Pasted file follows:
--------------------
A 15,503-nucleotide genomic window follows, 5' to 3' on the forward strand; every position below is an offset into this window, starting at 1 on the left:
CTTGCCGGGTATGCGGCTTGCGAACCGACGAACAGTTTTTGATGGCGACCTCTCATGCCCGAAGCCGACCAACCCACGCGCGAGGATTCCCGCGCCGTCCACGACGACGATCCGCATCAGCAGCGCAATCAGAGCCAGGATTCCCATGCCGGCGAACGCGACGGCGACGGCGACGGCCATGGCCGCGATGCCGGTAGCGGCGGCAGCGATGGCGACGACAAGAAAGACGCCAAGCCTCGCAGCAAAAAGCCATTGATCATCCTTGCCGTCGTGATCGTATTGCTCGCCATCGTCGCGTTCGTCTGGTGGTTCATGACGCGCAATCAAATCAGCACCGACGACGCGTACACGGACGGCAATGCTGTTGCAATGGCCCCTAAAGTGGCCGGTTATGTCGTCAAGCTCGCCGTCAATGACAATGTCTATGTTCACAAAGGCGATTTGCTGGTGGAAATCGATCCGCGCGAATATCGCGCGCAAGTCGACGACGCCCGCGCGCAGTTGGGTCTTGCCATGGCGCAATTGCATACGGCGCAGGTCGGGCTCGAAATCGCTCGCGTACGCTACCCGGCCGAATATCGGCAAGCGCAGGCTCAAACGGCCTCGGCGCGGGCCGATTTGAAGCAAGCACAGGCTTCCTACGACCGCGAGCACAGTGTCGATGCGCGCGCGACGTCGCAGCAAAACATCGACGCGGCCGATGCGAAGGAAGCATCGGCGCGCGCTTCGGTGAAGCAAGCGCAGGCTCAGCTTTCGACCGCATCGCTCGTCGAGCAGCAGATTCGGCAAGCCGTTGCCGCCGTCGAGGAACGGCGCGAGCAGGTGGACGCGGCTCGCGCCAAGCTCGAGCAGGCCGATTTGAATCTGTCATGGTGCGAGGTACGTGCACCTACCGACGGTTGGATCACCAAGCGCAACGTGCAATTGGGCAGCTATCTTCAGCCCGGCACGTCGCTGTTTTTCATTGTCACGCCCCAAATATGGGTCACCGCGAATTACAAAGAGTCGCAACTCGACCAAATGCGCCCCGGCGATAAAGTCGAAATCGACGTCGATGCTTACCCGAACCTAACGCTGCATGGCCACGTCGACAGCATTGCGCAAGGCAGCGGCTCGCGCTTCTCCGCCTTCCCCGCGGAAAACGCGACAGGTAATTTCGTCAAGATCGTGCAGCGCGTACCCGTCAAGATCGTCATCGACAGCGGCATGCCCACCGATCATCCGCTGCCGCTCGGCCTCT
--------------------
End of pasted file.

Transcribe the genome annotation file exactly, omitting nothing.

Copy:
A 15,503-nucleotide genomic window follows, 5' to 3' on the forward strand; every position below is an offset into this window, starting at 1 on the left:
CTTGCCGGGTATGCGGCTTGCGAACCGACGAACAGTTTTTGATGGCGACCTCTCATGCCCGAAGCCGACCAACCCACGCGCGAGGATTCCCGCGCCGTCCACGACGACGATCCGCATCAGCAGCGCAATCAGAGCCAGGATTCCCATGCCGGCGAACGCGACGGCGACGGCGACGGCCATGGCCGCGATGCCGGTAGCGGCGGCAGCGATGGCGACGACAAGAAAGACGCCAAGCCTCGCAGCAAAAAGCCATTGATCATCCTTGCCGTCGTGATCGTATTGCTCGCCATCGTCGCGTTCGTCTGGTGGTTCATGACGCGCAATCAAATCAGCACCGACGACGCGTACACGGACGGCAATGCTGTTGCAATGGCCCCTAAAGTGGCCGGTTATGTCGTCAAGCTCGCCGTCAATGACAATGTCTATGTTCACAAAGGCGATTTGCTGGTGGAAATCGATCCGCGCGAATATCGCGCGCAAGTCGACGACGCCCGCGCGCAGTTGGGTCTTGCCATGGCGCAATTGCATACGGCGCAGGTCGGGCTCGAAATCGCTCGCGTACGCTACCCGGCCGAATATCGGCAAGCGCAGGCTCAAACGGCCTCGGCGCGGGCCGATTTGAAGCAAGCACAGGCTTCCTACGACCGCGAGCACAGTGTCGATGCGCGCGCGACGTCGCAGCAAAACATCGACGCGGCCGATGCGAAGGAAGCATCGGCGCGCGCTTCGGTGAAGCAAGCGCAGGCTCAGCTTTCGACCGCATCGCTCGTCGAGCAGCAGATTCGGCAAGCCGTTGCCGCCGTCGAGGAACGGCGCGAGCAGGTGGACGCGGCTCGCGCCAAGCTCGAGCAGGCCGATTTGAATCTGTCATGGTGCGAGGTACGTGCACCTACCGACGGTTGGATCACCAAGCGCAACGTGCAATTGGGCAGCTATCTTCAGCCCGGCACGTCGCTGTTTTTCATTGTCACGCCCCAAATATGGGTCACCGCGAATTACAAAGAGTCGCAACTCGACCAAATGCGCCCCGGCGATAAAGTCGAAATCGACGTCGATGCTTACCCGAACCTAACGCTGCATGGCCACGTCGACAGCATTGCGCAAGGCAGCGGCTCGCGCTTCTCCGCCTTCCCCGCGGAAAACGCGACAGGTAATTTCGTCAAGATCGTGCAGCGCGTACCCGTCAAGATCGTCATCGACAGCGGCATGCCCACCGATCATCCGCTGCCGCTCGGCCTCT